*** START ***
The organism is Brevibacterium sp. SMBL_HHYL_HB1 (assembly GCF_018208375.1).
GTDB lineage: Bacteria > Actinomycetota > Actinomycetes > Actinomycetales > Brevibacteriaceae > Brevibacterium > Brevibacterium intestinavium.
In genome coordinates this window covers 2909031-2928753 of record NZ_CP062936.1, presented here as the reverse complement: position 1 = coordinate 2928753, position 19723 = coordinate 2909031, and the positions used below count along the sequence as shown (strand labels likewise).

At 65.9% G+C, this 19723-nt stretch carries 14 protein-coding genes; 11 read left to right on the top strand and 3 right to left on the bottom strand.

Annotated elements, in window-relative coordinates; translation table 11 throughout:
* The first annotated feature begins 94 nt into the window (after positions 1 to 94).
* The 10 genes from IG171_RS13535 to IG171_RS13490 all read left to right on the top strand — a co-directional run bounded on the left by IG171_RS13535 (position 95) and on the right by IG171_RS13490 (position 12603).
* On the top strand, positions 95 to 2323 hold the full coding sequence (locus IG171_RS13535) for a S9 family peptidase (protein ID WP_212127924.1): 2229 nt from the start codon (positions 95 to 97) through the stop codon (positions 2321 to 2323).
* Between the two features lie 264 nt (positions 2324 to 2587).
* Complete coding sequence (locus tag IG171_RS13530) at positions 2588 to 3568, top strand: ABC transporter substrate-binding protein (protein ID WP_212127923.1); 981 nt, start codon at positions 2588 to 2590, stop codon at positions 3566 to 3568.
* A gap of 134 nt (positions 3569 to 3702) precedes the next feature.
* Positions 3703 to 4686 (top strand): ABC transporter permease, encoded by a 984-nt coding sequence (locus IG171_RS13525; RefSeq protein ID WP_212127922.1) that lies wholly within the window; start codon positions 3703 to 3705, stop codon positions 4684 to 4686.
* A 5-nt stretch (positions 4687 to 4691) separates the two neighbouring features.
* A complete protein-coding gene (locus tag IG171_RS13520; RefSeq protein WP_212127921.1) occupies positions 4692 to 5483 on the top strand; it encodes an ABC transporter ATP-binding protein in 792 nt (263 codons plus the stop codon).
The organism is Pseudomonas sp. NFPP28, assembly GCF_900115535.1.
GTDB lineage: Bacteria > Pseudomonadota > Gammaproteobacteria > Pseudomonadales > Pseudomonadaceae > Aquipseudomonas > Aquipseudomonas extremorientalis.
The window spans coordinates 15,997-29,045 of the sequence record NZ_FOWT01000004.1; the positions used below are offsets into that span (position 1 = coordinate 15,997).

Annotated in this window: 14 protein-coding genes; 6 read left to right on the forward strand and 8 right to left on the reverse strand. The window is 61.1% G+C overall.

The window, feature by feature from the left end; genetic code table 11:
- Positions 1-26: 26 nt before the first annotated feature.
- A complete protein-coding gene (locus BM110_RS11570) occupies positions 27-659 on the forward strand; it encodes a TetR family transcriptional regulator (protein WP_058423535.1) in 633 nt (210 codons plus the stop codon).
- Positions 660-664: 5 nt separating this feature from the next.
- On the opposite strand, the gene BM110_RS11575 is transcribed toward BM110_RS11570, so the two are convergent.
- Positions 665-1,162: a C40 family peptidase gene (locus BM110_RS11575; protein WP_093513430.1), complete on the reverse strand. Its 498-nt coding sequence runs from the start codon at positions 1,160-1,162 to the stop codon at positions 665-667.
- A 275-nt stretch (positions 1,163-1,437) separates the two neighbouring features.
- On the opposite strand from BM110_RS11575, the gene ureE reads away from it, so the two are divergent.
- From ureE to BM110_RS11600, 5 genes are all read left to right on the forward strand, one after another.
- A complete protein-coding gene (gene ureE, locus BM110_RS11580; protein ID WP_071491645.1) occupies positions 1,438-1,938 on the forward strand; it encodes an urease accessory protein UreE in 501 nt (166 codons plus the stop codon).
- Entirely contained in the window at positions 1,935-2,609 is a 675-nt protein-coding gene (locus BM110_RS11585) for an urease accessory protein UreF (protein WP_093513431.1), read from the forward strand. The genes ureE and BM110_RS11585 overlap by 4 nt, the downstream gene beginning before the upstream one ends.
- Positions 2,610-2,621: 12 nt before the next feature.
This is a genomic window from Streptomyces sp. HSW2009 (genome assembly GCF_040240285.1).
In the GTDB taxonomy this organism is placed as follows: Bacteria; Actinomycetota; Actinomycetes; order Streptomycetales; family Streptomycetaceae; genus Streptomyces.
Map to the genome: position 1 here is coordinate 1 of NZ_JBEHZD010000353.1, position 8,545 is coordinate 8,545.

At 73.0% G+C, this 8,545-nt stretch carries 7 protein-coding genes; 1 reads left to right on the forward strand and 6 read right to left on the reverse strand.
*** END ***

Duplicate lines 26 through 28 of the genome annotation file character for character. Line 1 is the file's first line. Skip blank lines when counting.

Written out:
- On the opposite strand from BM110_RS11575, the gene ureE reads away from it, so the two are divergent.
- From ureE to BM110_RS11600, 5 genes are all read left to right on the forward strand, one after another.
- A complete protein-coding gene (gene ureE, locus BM110_RS11580; protein ID WP_071491645.1) occupies positions 1,438-1,938 on the forward strand; it encodes an urease accessory protein UreE in 501 nt (166 codons plus the stop codon).